• You’ll forfeit your mandatory grant which is 20% of your SDL spend to SARS – as well as any discretionary grants. This means losing invaluable opportunities to improve the skills of your own employees and your business competitiveness suffers as a result.
  • If your BBBEE level drops by two levels, you may find that you’re unable to participate successfully in any tender bids, especially where those specify pre-qualifying criteria such as the submission of a WSP. The opportunity cost is huge.
  • Any financial benefits of the training undertaken are permanently lost to you, as you cannot account for them retroactively or recoup any of the levies in the following financial year. The doors are closed in terms of the BBBEE scorecard points you could have claimed.

Consider the following scenario: A company spends over R900k on training and development during the year and starts with their BBBEE verification just a few weeks ahead of the WSP submission deadline. However, the business has no WSP in place for the coming year, no skills audits were done, nor is there any documented ATR for their training spend. This means that not only is all their L&D investment for the year lost in terms of their BBBEE points, but they will have to wait another year to submit their WSP.

The business then decides to register a rushed learnership programme rollout before their financial year-end to make up for the error in terms of their lost skills development spend – however this provides no benefit for the current year as the learnerships will not be implemented and completed before the 29 Feb year-end – which means none of the spend will fall within the current financial year. Two levels on their BBBEE scorecard are wiped out with the loss of 20 points.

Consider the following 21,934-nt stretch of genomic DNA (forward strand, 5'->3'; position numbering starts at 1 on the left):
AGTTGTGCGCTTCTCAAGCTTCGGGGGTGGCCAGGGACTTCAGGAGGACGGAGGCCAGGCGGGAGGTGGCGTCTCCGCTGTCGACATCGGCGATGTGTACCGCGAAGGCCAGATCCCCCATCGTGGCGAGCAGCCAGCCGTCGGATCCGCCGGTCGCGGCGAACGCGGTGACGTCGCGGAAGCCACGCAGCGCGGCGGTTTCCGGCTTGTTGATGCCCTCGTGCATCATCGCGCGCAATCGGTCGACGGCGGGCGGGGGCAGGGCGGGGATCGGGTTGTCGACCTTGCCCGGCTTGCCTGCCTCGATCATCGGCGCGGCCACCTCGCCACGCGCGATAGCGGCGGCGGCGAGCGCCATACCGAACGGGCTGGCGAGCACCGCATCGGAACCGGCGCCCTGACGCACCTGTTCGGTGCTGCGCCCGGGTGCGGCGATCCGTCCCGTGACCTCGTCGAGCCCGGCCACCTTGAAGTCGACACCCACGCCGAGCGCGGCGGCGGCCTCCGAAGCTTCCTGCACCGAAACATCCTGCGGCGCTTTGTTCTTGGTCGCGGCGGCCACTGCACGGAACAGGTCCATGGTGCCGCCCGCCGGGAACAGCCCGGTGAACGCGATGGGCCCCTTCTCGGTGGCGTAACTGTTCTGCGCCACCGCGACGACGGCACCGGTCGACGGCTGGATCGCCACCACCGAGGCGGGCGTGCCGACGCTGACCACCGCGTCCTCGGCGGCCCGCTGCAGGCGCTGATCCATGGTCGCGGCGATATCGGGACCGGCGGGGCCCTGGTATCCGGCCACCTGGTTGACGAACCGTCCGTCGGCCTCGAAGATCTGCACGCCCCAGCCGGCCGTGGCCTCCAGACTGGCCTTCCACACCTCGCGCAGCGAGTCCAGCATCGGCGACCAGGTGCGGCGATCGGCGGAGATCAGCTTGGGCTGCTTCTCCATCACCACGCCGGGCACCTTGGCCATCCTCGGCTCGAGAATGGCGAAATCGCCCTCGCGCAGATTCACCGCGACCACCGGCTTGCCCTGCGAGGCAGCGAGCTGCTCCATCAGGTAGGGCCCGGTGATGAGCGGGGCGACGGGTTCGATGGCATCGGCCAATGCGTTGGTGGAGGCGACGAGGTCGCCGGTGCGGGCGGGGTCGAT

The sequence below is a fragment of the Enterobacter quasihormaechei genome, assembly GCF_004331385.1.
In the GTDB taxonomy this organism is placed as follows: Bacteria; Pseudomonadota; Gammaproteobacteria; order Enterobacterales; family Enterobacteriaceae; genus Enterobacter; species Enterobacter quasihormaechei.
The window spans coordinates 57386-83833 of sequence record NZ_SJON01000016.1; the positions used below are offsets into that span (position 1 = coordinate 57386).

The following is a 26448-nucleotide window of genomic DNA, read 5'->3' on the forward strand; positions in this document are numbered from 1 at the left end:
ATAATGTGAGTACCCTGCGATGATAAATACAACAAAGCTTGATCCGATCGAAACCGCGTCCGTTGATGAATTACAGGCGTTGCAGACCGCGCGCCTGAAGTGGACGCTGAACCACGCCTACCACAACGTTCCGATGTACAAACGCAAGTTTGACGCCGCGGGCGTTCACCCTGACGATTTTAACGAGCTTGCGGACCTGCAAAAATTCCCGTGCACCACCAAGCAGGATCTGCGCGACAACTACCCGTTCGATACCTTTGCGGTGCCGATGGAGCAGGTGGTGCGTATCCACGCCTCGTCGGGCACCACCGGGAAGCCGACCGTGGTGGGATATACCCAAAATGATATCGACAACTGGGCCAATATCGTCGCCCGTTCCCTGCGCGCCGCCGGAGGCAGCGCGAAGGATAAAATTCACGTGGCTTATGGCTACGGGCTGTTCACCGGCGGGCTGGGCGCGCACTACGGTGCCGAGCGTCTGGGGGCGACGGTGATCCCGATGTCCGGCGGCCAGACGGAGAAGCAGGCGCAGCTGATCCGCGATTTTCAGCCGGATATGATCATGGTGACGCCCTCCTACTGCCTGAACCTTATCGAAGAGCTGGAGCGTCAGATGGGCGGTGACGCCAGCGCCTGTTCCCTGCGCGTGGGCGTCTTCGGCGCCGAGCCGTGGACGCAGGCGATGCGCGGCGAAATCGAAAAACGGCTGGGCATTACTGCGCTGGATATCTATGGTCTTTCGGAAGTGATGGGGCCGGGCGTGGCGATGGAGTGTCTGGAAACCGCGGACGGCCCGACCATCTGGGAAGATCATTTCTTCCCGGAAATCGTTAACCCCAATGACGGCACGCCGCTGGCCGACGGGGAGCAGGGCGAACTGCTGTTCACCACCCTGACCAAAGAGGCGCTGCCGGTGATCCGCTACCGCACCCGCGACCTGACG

There’s another big opportunity cost. By not planning ahead and having their WSP in place, the business also loses the opportunity to implement learnerships for their own employees, which would have meant their employees could improve their skills and productivity, while the business could have allocated the spend on their learnership training AND the salaries of their employed learners towards their skills development spend!

Overall, the lack of planning and knee-jerk reaction to rectify it will cost the business three times more in L&D spend than necessary. The HR and financial directors will find themselves in a tough spot accounting to their board for the gross oversight and lack of planning.

Your WSP-ATR submission is more than a compliance exercise

Submission of a WSP and ATR should be more than a BBBEE compliance exercise. When done in the proper spirit and intent of the WSP and BBBEE scorecard, it’s a strategic enabler to competitive advantage for your business and your people.  It is time to abandon the tick-box approach to skills development, and to embrace the intent of these tools to address critical skills shortages, create jobs, progress careers and deliver a competitive advantage for businesses and our economy.